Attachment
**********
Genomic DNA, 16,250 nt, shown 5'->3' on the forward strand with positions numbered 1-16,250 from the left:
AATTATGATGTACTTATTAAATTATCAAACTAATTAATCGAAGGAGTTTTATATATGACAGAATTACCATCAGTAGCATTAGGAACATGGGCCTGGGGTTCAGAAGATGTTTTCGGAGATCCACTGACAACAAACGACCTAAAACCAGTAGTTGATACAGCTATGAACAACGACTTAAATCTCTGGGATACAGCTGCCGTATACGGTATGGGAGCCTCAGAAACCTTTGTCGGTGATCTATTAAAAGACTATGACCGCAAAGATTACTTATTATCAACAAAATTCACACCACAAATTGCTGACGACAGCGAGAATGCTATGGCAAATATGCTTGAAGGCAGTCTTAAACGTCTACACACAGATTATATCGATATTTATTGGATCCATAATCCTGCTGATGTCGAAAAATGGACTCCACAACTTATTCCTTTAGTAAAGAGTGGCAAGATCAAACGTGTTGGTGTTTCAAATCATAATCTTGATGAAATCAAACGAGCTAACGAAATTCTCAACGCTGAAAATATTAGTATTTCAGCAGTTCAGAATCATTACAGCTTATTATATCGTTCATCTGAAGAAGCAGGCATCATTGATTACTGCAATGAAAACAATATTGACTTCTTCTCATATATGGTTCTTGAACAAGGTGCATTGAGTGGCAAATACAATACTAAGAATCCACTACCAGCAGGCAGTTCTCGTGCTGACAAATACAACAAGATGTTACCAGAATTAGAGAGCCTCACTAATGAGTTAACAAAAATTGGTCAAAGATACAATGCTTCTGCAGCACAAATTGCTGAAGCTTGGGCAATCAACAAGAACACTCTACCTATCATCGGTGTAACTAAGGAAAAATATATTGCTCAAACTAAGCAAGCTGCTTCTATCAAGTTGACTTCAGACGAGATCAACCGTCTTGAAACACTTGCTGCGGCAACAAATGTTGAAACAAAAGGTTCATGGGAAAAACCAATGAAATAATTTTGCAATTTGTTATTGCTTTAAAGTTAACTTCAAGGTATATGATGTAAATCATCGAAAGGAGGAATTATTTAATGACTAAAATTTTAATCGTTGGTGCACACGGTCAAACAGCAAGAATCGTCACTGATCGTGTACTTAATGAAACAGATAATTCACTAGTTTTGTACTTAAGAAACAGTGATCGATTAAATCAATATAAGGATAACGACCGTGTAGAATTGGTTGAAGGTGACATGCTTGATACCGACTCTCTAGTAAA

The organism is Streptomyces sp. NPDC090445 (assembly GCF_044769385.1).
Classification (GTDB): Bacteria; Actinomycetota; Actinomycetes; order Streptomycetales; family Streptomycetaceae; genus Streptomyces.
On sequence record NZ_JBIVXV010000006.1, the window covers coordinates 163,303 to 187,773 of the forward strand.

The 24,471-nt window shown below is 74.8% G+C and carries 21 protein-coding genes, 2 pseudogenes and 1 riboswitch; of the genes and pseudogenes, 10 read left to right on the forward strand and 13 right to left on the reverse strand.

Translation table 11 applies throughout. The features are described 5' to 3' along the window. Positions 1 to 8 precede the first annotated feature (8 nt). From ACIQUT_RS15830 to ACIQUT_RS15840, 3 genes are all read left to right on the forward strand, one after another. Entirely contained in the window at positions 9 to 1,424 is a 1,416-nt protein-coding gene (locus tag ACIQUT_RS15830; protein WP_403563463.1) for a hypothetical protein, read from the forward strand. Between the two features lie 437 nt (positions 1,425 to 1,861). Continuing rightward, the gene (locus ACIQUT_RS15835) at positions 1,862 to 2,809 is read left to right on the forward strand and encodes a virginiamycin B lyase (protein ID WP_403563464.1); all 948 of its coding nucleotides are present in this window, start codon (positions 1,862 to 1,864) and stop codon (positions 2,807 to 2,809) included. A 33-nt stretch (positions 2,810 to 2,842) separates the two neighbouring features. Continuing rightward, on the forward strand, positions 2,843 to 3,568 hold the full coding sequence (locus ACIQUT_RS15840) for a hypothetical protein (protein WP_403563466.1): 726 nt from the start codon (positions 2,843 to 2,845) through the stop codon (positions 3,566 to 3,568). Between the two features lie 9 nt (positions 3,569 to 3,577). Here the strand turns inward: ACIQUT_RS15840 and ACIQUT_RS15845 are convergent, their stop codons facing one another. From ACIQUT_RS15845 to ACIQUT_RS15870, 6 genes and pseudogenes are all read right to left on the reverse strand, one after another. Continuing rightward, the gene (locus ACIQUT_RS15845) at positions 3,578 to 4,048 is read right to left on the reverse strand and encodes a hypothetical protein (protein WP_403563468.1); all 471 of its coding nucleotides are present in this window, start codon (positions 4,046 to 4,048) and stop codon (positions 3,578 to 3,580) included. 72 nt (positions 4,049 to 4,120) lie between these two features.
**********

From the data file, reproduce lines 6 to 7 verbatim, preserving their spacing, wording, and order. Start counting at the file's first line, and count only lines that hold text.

The 24,471-nt window shown below is 74.8% G+C and carries 21 protein-coding genes, 2 pseudogenes and 1 riboswitch; of the genes and pseudogenes, 10 read left to right on the forward strand and 13 right to left on the reverse strand.

Translation table 11 applies throughout. The features are described 5' to 3' along the window. Positions 1 to 8 precede the first annotated feature (8 nt). From ACIQUT_RS15830 to ACIQUT_RS15840, 3 genes are all read left to right on the forward strand, one after another. Entirely contained in the window at positions 9 to 1,424 is a 1,416-nt protein-coding gene (locus tag ACIQUT_RS15830; protein WP_403563463.1) for a hypothetical protein, read from the forward strand. Between the two features lie 437 nt (positions 1,425 to 1,861). Continuing rightward, the gene (locus ACIQUT_RS15835) at positions 1,862 to 2,809 is read left to right on the forward strand and encodes a virginiamycin B lyase (protein ID WP_403563464.1); all 948 of its coding nucleotides are present in this window, start codon (positions 1,862 to 1,864) and stop codon (positions 2,807 to 2,809) included. A 33-nt stretch (positions 2,810 to 2,842) separates the two neighbouring features. Continuing rightward, on the forward strand, positions 2,843 to 3,568 hold the full coding sequence (locus ACIQUT_RS15840) for a hypothetical protein (protein WP_403563466.1): 726 nt from the start codon (positions 2,843 to 2,845) through the stop codon (positions 3,566 to 3,568). Between the two features lie 9 nt (positions 3,569 to 3,577). Here the strand turns inward: ACIQUT_RS15840 and ACIQUT_RS15845 are convergent, their stop codons facing one another. From ACIQUT_RS15845 to ACIQUT_RS15870, 6 genes and pseudogenes are all read right to left on the reverse strand, one after another. Continuing rightward, the gene (locus ACIQUT_RS15845) at positions 3,578 to 4,048 is read right to left on the reverse strand and encodes a hypothetical protein (protein WP_403563468.1); all 471 of its coding nucleotides are present in this window, start codon (positions 4,046 to 4,048) and stop codon (positions 3,578 to 3,580) included. 72 nt (positions 4,049 to 4,120) lie between these two features.